One feels the short-term effects of hallucinogens on the brain within 90 minutes of taking the drug. Depending on which type of hallucinogen a person has taken, the effects can persist for more than 10 hours.
People who use large amounts of hallucinogens, or who continue to use these types of drugs over long periods, may experience long-term effects such as:
- Unstable mood
- Persistent confusion
- Disorganized thinking
- Flashbacks (the sudden onset of hallucinations or other short-term effects, even though the person hasn’t used a hallucinogen recently)
Other potential long-term effects of hallucinogens on the brain include memory problems, paranoia, and depression.
Are Hallucinogens Addictive?
For the most part, hallucinogens are not highly addictive substances. However, it is possible for a person to become dependent on these drugs. The continued use of hallucinogens can lead to tolerance. This means that a person will need to use a larger amount of the drug to experience the effects that they previously achieved through more limited use. Also, tolerance is a common symptom of addiction.
Some people may feel compelled to use hallucinogens again and again, even after they have harmed by their previous use of these drugs. This is also common sign of addiction.
If a person has been using dissociative drugs, they may develop withdrawal symptoms if they try to end this behavior, or if they can’t acquire the drugs. In fact, the onset of withdrawal symptoms is one of the clearest signs that a person has become addicted.
Benefits of Professional Treatment for Drug Addiction
People who have been abusing hallucinogens may need professional addiction treatment. Neuroscience Institute offers personalized care at the inpatient an intensive outpatient levels. The benefits of receiving treatment for drug addiction at our center include:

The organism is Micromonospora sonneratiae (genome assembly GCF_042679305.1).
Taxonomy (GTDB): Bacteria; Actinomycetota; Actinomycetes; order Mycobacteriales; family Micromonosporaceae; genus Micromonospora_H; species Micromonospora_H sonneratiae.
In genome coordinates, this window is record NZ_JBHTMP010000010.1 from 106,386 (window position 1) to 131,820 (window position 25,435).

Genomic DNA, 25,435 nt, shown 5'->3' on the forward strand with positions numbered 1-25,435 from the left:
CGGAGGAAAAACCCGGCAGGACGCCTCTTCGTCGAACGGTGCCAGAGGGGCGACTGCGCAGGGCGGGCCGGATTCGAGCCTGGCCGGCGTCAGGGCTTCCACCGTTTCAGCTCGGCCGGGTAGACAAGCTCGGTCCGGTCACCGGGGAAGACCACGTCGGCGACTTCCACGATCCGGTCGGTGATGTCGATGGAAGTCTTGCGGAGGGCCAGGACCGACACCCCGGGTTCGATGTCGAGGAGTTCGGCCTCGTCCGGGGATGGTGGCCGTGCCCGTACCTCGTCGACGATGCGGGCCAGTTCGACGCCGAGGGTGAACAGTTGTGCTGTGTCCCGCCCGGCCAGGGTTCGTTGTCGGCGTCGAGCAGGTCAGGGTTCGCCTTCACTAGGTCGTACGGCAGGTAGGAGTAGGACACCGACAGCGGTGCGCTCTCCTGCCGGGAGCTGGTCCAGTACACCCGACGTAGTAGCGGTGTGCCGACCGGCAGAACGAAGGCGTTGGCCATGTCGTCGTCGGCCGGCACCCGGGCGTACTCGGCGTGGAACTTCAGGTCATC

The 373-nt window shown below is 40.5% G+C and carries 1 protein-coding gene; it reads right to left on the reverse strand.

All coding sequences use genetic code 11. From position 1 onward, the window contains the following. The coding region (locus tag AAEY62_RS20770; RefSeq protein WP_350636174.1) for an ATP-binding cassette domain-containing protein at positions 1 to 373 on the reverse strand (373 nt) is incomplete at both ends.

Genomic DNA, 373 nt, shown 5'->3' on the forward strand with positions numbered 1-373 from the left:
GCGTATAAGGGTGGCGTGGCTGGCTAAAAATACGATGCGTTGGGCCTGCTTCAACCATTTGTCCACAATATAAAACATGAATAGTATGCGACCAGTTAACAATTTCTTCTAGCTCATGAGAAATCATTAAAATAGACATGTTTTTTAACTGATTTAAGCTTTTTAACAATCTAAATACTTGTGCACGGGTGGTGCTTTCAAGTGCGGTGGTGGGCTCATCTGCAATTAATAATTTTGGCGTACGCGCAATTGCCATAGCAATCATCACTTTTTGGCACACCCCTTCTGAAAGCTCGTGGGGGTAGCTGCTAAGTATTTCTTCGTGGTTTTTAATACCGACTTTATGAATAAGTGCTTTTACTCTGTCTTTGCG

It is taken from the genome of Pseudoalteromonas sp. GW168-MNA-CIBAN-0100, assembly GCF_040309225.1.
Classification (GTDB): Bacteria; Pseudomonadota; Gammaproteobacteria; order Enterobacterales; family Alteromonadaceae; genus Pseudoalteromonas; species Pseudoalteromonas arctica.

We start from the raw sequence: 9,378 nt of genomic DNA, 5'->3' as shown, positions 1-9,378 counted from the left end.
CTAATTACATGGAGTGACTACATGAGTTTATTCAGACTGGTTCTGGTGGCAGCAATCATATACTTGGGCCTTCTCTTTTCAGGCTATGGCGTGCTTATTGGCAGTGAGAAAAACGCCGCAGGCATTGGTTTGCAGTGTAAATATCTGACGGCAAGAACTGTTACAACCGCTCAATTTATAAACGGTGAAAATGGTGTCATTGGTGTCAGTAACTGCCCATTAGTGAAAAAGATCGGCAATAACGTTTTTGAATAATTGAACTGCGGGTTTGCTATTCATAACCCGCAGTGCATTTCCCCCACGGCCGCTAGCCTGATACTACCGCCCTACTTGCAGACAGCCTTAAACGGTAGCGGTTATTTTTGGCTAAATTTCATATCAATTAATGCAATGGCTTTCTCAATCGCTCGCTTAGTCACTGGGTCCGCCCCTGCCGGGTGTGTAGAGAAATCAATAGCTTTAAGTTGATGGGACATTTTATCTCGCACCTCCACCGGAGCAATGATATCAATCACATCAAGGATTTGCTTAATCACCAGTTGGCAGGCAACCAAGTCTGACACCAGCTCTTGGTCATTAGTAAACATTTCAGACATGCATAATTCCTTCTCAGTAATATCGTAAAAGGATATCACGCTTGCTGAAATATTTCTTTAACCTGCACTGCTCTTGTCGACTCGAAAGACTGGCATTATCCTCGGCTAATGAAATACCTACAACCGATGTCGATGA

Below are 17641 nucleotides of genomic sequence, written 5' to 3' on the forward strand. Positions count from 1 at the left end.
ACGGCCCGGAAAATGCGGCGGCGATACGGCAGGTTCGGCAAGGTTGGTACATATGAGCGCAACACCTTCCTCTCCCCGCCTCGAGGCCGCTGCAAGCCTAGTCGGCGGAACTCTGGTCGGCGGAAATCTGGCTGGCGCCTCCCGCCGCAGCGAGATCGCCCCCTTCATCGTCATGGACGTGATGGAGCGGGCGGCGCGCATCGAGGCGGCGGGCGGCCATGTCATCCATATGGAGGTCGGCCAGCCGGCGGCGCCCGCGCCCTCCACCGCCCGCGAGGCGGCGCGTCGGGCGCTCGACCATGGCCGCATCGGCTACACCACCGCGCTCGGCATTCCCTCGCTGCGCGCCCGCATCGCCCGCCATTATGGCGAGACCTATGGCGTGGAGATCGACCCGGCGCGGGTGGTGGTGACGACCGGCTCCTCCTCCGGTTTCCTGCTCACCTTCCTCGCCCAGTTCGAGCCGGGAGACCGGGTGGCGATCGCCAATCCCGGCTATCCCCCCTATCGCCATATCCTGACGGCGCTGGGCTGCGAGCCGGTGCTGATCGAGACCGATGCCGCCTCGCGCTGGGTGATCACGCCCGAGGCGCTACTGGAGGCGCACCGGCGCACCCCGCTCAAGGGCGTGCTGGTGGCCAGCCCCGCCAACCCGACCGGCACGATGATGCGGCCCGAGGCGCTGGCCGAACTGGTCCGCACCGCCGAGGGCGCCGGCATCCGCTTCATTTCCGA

- Clinical excellence. We provide evidence-based, research-supported services in a manner that is consistent with the highest standards of our profession.
- Personalized service. We review each person’s history, needs, and treatment goals, then develop the customized plan that will help them achieve long-term recovery.
- Compassionate care. The members of our team truly care about the people we serve. We work hard to make sure our center is a safe and welcoming space for all.
- Holistic treatment. Our programs address the physical, emotional, social, and spiritual aspects of addiction and recovery.
At Neuroscience Institute, we also treat people whose struggles with substance abuse and addiction are accompanied by co-occurring mental health disorders.
Many people who abuse hallucinogens are also dealing with depression, trauma, or another mental health concern. In cases like this, effective treatment must address the full scope of each person’s needs. At our center, this is exactly what happens.
Begin Drug Addiction Treatment in Nashville, TN
Neuroscience Institute is a premier source of quality addiction treatment for adults in the Nashville, Tennessee, area. If you or someone you care about have been abusing hallucinogens or any other addictive substance, our team can help. Contact us today to learn more about our programs and services.